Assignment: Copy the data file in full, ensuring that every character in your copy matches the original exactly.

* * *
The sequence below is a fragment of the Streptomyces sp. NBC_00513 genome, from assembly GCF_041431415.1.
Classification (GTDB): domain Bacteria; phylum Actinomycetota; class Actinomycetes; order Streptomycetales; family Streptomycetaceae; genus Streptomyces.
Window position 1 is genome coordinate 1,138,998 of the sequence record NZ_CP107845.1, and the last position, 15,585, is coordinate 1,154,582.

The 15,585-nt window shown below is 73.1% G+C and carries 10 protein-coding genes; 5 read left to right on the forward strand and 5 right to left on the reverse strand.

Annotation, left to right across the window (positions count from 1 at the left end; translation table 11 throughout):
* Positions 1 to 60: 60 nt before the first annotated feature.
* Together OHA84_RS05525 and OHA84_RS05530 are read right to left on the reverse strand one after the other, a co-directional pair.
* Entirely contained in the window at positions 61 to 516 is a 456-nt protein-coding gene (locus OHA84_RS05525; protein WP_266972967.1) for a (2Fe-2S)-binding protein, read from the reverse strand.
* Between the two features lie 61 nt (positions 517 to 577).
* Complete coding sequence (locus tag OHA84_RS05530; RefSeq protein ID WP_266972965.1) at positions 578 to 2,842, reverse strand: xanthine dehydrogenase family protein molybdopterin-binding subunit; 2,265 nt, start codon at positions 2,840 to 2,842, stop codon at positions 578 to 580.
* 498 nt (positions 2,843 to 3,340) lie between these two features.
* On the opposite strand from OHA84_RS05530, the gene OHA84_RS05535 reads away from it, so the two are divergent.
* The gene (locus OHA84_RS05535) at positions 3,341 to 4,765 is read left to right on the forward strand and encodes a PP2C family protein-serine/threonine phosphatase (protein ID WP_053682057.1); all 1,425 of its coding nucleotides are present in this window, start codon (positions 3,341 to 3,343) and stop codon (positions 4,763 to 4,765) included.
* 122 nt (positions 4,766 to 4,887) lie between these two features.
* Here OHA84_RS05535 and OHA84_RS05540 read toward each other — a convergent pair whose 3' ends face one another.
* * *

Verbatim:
The sequence below is a fragment of the Streptomyces sp. NBC_00513 genome, from assembly GCF_041431415.1.
Classification (GTDB): domain Bacteria; phylum Actinomycetota; class Actinomycetes; order Streptomycetales; family Streptomycetaceae; genus Streptomyces.
Window position 1 is genome coordinate 1,138,998 of the sequence record NZ_CP107845.1, and the last position, 15,585, is coordinate 1,154,582.

The 15,585-nt window shown below is 73.1% G+C and carries 10 protein-coding genes; 5 read left to right on the forward strand and 5 right to left on the reverse strand.

Annotation, left to right across the window (positions count from 1 at the left end; translation table 11 throughout):
* Positions 1 to 60: 60 nt before the first annotated feature.
* Together OHA84_RS05525 and OHA84_RS05530 are read right to left on the reverse strand one after the other, a co-directional pair.
* Entirely contained in the window at positions 61 to 516 is a 456-nt protein-coding gene (locus OHA84_RS05525; protein WP_266972967.1) for a (2Fe-2S)-binding protein, read from the reverse strand.
* Between the two features lie 61 nt (positions 517 to 577).
* Complete coding sequence (locus tag OHA84_RS05530; RefSeq protein ID WP_266972965.1) at positions 578 to 2,842, reverse strand: xanthine dehydrogenase family protein molybdopterin-binding subunit; 2,265 nt, start codon at positions 2,840 to 2,842, stop codon at positions 578 to 580.
* 498 nt (positions 2,843 to 3,340) lie between these two features.
* On the opposite strand from OHA84_RS05530, the gene OHA84_RS05535 reads away from it, so the two are divergent.
* The gene (locus OHA84_RS05535) at positions 3,341 to 4,765 is read left to right on the forward strand and encodes a PP2C family protein-serine/threonine phosphatase (protein ID WP_053682057.1); all 1,425 of its coding nucleotides are present in this window, start codon (positions 3,341 to 3,343) and stop codon (positions 4,763 to 4,765) included.
* 122 nt (positions 4,766 to 4,887) lie between these two features.
* Here OHA84_RS05535 and OHA84_RS05540 read toward each other — a convergent pair whose 3' ends face one another.